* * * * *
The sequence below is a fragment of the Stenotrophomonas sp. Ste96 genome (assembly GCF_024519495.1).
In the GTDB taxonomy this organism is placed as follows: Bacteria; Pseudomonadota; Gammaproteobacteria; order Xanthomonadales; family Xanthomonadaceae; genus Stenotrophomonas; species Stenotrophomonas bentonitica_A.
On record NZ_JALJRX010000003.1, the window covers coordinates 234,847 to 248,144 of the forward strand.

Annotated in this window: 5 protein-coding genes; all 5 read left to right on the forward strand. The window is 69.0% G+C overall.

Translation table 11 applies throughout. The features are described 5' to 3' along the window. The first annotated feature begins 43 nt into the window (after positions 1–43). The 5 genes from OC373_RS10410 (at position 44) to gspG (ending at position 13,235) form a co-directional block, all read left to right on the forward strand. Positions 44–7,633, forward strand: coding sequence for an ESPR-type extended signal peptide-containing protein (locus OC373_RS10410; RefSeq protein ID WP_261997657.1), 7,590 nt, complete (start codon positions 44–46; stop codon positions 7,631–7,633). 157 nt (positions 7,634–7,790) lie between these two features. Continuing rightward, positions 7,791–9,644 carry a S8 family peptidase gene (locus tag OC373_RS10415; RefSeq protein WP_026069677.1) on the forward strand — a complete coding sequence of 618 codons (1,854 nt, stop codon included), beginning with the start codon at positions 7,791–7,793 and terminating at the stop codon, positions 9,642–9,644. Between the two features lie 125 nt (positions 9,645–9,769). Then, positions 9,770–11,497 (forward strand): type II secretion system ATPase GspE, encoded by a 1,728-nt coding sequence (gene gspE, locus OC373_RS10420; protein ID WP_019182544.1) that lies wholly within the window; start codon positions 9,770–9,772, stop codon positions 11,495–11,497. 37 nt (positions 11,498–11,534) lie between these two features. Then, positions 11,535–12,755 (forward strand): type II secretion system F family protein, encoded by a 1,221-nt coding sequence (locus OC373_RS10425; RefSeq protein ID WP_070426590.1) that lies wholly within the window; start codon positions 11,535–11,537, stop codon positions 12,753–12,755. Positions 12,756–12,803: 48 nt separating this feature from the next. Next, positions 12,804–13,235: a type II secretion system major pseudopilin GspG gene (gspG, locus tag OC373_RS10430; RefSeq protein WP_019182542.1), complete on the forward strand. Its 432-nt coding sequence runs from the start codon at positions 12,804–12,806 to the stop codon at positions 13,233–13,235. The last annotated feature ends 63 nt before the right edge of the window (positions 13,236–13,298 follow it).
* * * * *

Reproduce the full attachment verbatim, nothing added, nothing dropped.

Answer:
The sequence below is a fragment of the Stenotrophomonas sp. Ste96 genome (assembly GCF_024519495.1).
In the GTDB taxonomy this organism is placed as follows: Bacteria; Pseudomonadota; Gammaproteobacteria; order Xanthomonadales; family Xanthomonadaceae; genus Stenotrophomonas; species Stenotrophomonas bentonitica_A.
On record NZ_JALJRX010000003.1, the window covers coordinates 234,847 to 248,144 of the forward strand.

Annotated in this window: 5 protein-coding genes; all 5 read left to right on the forward strand. The window is 69.0% G+C overall.

Translation table 11 applies throughout. The features are described 5' to 3' along the window. The first annotated feature begins 43 nt into the window (after positions 1–43). The 5 genes from OC373_RS10410 (at position 44) to gspG (ending at position 13,235) form a co-directional block, all read left to right on the forward strand. Positions 44–7,633, forward strand: coding sequence for an ESPR-type extended signal peptide-containing protein (locus OC373_RS10410; RefSeq protein ID WP_261997657.1), 7,590 nt, complete (start codon positions 44–46; stop codon positions 7,631–7,633). 157 nt (positions 7,634–7,790) lie between these two features. Continuing rightward, positions 7,791–9,644 carry a S8 family peptidase gene (locus tag OC373_RS10415; RefSeq protein WP_026069677.1) on the forward strand — a complete coding sequence of 618 codons (1,854 nt, stop codon included), beginning with the start codon at positions 7,791–7,793 and terminating at the stop codon, positions 9,642–9,644. Between the two features lie 125 nt (positions 9,645–9,769). Then, positions 9,770–11,497 (forward strand): type II secretion system ATPase GspE, encoded by a 1,728-nt coding sequence (gene gspE, locus OC373_RS10420; protein ID WP_019182544.1) that lies wholly within the window; start codon positions 9,770–9,772, stop codon positions 11,495–11,497. 37 nt (positions 11,498–11,534) lie between these two features. Then, positions 11,535–12,755 (forward strand): type II secretion system F family protein, encoded by a 1,221-nt coding sequence (locus OC373_RS10425; RefSeq protein ID WP_070426590.1) that lies wholly within the window; start codon positions 11,535–11,537, stop codon positions 12,753–12,755. Positions 12,756–12,803: 48 nt separating this feature from the next. Next, positions 12,804–13,235: a type II secretion system major pseudopilin GspG gene (gspG, locus tag OC373_RS10430; RefSeq protein WP_019182542.1), complete on the forward strand. Its 432-nt coding sequence runs from the start codon at positions 12,804–12,806 to the stop codon at positions 13,233–13,235. The last annotated feature ends 63 nt before the right edge of the window (positions 13,236–13,298 follow it).